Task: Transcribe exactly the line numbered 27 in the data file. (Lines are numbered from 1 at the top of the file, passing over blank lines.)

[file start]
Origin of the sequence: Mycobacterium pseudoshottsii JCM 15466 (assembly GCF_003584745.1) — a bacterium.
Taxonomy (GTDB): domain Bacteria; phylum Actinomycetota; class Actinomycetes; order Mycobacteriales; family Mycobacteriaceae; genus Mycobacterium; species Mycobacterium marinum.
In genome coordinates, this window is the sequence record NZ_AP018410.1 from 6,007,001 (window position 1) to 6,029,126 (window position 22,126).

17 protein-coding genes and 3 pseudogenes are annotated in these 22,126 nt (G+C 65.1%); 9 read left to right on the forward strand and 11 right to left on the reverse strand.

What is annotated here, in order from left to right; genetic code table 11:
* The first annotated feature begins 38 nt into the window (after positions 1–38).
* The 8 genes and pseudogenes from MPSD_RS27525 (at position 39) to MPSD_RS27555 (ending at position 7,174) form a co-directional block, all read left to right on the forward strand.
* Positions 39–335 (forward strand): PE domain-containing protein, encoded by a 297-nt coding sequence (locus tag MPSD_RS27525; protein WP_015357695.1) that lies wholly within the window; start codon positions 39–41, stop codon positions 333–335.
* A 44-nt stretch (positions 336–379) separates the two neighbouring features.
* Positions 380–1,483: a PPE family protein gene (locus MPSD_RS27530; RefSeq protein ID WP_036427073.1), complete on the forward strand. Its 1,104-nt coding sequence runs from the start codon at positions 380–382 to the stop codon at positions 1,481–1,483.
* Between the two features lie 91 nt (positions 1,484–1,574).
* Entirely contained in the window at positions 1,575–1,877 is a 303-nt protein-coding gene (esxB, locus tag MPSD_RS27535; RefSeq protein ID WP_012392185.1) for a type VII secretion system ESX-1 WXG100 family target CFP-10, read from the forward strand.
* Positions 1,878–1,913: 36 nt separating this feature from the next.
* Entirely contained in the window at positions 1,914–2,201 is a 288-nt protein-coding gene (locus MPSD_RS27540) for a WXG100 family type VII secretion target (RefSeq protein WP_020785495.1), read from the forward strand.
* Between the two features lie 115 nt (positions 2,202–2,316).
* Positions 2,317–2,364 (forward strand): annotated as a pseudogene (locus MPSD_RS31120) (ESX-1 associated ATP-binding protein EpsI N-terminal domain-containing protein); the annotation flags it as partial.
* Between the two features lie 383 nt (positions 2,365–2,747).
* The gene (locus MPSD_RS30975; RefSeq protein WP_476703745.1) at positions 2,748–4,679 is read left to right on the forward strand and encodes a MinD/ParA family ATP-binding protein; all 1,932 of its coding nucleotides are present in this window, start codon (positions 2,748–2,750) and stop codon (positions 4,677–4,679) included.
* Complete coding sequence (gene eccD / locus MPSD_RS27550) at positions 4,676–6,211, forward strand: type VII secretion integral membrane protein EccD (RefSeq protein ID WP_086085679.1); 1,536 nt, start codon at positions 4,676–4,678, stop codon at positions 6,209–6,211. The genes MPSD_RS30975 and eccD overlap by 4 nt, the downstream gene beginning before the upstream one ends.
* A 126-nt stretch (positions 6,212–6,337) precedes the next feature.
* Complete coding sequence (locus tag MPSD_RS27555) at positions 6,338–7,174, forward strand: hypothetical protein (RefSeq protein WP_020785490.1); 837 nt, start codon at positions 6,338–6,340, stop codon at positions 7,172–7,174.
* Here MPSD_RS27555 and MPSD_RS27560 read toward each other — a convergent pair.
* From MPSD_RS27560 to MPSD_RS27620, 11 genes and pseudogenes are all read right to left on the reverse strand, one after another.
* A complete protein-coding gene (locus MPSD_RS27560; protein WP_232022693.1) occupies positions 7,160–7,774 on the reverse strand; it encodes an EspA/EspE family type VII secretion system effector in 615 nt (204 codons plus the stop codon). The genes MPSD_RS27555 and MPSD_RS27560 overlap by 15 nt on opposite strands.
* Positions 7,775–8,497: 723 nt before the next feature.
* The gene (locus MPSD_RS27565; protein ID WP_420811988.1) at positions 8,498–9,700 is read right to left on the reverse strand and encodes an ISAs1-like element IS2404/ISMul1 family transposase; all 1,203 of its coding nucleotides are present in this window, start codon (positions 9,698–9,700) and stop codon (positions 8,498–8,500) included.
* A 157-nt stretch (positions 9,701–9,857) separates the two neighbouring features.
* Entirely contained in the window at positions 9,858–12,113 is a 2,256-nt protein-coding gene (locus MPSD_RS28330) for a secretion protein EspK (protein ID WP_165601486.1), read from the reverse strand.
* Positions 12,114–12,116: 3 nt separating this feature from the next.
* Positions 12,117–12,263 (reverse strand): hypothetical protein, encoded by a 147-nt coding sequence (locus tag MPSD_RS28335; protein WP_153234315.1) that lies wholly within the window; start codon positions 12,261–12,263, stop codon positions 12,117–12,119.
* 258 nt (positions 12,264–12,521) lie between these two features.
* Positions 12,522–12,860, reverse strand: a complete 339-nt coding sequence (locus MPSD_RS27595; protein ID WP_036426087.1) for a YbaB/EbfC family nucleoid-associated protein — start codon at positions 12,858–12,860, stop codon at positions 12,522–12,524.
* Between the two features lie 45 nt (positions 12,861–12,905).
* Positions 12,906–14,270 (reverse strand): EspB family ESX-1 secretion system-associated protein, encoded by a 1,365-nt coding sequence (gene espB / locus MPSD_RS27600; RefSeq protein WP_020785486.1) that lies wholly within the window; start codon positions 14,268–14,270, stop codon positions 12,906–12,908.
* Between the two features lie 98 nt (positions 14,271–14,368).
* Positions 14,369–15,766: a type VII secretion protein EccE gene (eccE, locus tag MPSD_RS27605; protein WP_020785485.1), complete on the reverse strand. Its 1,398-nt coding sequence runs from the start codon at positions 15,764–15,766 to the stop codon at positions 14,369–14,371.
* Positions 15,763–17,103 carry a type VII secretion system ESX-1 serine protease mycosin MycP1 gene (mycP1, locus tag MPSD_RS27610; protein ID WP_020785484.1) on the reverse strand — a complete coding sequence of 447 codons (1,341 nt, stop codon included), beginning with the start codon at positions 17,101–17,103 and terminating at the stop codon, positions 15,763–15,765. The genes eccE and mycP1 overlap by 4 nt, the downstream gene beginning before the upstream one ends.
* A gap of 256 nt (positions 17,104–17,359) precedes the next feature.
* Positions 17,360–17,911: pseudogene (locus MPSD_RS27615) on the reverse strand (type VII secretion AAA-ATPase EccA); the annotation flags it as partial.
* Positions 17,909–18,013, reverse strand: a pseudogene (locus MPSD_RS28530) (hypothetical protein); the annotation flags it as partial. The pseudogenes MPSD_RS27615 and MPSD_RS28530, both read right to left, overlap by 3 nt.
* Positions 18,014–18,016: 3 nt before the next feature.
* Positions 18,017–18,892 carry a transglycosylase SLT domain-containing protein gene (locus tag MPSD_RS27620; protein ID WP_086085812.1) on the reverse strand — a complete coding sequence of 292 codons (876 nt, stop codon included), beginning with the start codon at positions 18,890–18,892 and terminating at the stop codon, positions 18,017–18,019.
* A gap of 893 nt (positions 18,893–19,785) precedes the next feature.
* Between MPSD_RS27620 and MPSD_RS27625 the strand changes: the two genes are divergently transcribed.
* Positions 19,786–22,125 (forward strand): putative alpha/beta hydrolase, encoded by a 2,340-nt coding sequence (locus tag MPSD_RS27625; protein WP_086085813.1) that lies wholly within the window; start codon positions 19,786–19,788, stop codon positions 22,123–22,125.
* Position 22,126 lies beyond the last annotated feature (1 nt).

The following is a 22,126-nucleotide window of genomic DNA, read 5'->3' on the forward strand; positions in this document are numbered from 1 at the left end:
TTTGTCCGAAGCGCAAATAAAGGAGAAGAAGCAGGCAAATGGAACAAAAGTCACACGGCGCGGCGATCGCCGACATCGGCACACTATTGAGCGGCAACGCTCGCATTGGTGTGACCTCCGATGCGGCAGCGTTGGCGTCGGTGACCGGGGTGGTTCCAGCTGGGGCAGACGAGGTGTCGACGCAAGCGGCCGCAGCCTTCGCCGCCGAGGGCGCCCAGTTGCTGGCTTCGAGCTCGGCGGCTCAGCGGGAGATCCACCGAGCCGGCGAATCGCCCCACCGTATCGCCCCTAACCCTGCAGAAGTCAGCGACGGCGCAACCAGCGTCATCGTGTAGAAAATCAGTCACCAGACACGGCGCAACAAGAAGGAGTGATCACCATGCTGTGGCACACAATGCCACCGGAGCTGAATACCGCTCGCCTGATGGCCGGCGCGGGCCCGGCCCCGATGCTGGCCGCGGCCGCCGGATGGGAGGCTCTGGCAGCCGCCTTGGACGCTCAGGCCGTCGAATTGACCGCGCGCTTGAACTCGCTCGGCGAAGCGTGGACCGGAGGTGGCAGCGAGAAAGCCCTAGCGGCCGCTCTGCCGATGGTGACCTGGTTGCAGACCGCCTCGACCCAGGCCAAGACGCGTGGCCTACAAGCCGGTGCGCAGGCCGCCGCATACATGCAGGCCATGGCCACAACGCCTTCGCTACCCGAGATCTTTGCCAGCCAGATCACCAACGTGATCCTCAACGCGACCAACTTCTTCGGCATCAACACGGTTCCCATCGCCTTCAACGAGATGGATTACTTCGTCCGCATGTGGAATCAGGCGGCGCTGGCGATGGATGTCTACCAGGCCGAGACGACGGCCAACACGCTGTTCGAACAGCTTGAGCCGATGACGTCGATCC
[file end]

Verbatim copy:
* A 157-nt stretch (positions 9,701–9,857) separates the two neighbouring features.